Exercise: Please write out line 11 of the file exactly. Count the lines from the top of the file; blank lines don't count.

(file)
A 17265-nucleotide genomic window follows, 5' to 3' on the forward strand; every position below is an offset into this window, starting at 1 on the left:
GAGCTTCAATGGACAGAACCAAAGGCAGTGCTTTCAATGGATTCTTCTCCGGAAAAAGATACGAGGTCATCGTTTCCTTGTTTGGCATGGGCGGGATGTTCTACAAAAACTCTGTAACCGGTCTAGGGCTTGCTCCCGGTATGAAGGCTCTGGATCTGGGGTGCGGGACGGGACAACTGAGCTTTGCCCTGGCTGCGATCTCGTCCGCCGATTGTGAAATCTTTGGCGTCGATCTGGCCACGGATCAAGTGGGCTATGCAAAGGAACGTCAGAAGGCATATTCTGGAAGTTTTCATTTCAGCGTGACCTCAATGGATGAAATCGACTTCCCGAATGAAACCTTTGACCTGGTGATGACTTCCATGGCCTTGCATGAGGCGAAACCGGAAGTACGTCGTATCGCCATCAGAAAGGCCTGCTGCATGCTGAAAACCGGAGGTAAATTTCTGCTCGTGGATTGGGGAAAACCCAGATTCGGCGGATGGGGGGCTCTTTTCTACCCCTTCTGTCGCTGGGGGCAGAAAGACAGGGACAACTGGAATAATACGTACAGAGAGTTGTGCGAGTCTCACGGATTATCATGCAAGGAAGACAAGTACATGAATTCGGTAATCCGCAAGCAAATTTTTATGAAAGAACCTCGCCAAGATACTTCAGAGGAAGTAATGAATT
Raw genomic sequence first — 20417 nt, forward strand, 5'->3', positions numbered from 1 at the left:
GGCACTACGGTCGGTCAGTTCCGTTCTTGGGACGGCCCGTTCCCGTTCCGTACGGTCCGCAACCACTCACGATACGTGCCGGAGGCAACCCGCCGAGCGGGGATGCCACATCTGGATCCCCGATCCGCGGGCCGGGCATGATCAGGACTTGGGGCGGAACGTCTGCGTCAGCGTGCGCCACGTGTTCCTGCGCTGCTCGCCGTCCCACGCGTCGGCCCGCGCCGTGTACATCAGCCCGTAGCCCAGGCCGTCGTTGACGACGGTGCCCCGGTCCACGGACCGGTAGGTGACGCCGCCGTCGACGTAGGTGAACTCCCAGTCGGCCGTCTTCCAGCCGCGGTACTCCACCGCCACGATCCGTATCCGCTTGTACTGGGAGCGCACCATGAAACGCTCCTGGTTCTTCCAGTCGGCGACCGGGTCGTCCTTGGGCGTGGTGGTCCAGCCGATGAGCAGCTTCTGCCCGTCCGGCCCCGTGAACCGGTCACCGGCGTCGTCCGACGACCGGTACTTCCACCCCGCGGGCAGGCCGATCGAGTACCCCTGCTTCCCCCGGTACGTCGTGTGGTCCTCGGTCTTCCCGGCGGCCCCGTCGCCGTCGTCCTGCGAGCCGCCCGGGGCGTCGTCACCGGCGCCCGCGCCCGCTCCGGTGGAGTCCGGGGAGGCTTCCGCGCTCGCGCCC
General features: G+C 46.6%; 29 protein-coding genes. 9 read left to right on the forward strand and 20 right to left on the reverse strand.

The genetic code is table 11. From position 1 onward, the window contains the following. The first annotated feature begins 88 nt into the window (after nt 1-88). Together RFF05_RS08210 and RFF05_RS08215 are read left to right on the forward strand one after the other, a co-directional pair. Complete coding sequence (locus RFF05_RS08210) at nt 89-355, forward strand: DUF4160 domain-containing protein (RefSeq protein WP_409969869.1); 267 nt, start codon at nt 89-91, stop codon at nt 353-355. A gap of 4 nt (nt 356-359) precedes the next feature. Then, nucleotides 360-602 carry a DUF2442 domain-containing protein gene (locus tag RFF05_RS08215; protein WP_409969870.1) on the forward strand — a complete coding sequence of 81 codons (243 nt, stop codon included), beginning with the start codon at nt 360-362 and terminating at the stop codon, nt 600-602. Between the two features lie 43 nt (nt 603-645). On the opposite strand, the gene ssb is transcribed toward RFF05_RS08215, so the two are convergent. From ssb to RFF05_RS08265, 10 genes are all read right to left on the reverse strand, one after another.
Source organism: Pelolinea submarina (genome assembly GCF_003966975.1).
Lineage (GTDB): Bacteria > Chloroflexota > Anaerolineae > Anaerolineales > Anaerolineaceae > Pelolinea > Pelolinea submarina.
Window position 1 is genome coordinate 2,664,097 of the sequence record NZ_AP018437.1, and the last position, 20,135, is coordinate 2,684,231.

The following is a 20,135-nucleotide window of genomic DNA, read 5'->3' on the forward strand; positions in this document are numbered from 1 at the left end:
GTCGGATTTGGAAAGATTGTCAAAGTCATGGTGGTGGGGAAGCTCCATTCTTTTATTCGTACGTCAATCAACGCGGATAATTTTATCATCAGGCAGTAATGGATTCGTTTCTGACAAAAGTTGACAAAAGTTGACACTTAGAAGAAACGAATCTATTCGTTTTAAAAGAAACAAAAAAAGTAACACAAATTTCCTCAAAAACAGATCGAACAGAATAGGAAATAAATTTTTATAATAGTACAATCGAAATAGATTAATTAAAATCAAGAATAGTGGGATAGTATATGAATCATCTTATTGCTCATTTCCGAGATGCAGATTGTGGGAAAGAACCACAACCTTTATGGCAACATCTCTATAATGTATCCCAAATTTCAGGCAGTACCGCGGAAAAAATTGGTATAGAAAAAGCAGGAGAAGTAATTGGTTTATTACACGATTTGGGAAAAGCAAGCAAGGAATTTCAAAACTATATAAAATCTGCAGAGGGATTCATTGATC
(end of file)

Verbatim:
GTCGGATTTGGAAAGATTGTCAAAGTCATGGTGGTGGGGAAGCTCCATTCTTTTATTCGTACGTCAATCAACGCGGATAATTTTATCATCAGGCAGTAATGGATTCGTTTCTGACAAAAGTTGACAAAAGTTGACACTTAGAAGAAACGAATCTATTCGTTTTAAAAGAAACAAAAAAAGTAACACAAATTTCCTCAAAAACAGATCGAACAGAATAGGAAATAAATTTTTATAATAGTACAATCGAAATAGATTAATTAAAATCAAGAATAGTGGGATAGTATATGAATCATCTTATTGCTCATTTCCGAGATGCAGATTGTGGGAAAGAACCACAACCTTTATGGCAACATCTCTATAATGTATCCCAAATTTCAGGCAGTACCGCGGAAAAAATTGGTATAGAAAAAGCAGGAGAAGTAATTGGTTTATTACACGATTTGGGAAAAGCAAGCAAGGAATTTCAAAACTATATAAAATCTGCAGAGGGATTCATTGATC